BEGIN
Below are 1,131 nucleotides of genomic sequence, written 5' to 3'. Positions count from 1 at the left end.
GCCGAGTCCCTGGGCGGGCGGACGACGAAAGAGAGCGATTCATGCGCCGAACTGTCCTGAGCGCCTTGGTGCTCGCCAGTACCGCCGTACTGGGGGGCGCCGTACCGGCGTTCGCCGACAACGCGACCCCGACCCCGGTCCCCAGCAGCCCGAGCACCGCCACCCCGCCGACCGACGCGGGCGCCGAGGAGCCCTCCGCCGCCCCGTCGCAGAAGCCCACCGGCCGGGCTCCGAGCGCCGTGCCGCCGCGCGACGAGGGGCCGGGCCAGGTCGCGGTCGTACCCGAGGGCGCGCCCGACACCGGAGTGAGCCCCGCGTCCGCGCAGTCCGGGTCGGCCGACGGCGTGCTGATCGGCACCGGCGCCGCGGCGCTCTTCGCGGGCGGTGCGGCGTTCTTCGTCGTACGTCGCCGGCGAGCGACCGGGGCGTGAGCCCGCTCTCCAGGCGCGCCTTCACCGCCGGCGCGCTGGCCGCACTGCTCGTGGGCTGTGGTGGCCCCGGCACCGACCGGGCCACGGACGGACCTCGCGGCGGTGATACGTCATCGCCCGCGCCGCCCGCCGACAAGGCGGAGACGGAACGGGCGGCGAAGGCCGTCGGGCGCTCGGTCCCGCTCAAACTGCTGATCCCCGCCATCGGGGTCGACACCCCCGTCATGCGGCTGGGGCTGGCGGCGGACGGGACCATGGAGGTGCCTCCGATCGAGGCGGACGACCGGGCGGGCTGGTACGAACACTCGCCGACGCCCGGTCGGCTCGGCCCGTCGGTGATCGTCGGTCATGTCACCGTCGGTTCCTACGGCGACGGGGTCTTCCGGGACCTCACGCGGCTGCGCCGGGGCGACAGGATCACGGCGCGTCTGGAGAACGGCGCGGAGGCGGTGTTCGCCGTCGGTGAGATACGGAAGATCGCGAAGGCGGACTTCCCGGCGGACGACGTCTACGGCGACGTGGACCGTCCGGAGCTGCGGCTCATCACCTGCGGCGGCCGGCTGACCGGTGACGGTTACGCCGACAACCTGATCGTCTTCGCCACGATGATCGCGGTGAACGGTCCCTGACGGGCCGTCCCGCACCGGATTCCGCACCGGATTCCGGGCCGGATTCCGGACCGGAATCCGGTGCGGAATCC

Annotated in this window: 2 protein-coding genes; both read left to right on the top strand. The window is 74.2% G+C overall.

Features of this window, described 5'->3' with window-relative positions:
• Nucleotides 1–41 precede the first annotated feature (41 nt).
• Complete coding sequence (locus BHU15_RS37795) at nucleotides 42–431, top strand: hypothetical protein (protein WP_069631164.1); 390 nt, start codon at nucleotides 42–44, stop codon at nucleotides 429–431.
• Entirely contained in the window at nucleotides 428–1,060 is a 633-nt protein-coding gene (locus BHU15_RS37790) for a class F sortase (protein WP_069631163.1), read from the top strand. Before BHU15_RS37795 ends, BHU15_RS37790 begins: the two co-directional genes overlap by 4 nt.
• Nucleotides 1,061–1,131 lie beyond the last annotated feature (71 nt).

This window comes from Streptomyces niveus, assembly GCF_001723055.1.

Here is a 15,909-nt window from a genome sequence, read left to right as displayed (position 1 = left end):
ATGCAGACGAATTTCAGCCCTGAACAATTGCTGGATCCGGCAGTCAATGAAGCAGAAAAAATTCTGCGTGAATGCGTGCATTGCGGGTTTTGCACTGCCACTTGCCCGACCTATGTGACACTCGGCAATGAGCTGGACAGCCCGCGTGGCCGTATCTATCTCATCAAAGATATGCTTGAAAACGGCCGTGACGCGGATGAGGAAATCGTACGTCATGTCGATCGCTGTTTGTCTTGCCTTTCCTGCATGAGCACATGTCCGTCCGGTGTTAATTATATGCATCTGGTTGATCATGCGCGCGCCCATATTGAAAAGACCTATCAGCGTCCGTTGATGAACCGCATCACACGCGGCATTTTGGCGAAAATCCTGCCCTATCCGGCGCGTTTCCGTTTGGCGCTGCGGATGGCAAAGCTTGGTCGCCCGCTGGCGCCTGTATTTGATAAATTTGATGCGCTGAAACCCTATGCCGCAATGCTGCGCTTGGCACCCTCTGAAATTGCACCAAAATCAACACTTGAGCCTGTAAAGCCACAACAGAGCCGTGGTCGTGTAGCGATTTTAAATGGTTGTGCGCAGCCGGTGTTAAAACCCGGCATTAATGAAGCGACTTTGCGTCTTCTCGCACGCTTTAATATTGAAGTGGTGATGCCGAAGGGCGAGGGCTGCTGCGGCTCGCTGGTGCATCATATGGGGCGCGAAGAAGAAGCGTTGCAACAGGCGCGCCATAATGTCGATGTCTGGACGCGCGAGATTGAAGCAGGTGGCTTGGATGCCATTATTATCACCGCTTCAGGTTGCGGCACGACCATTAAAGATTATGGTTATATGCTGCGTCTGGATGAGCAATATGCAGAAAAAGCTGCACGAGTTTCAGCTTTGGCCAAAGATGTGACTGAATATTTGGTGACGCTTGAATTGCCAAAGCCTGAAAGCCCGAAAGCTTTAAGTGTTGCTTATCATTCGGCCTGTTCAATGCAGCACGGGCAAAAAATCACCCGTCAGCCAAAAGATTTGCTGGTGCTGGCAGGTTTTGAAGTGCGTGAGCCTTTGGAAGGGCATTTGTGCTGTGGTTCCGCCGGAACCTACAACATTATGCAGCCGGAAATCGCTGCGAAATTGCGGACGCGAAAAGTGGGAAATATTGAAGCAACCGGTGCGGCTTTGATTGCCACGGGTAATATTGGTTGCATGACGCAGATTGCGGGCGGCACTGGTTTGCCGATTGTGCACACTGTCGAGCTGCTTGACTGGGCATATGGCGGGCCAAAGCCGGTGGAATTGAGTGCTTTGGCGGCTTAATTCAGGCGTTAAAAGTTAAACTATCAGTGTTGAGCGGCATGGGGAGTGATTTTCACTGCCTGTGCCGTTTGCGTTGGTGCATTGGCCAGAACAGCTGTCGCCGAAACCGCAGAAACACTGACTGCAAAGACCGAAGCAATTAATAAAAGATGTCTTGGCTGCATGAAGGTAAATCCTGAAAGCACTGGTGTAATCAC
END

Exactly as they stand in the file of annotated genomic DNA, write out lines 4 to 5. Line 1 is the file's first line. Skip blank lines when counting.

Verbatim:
Features of this window, described 5'->3' with window-relative positions:
• Nucleotides 1–41 precede the first annotated feature (41 nt).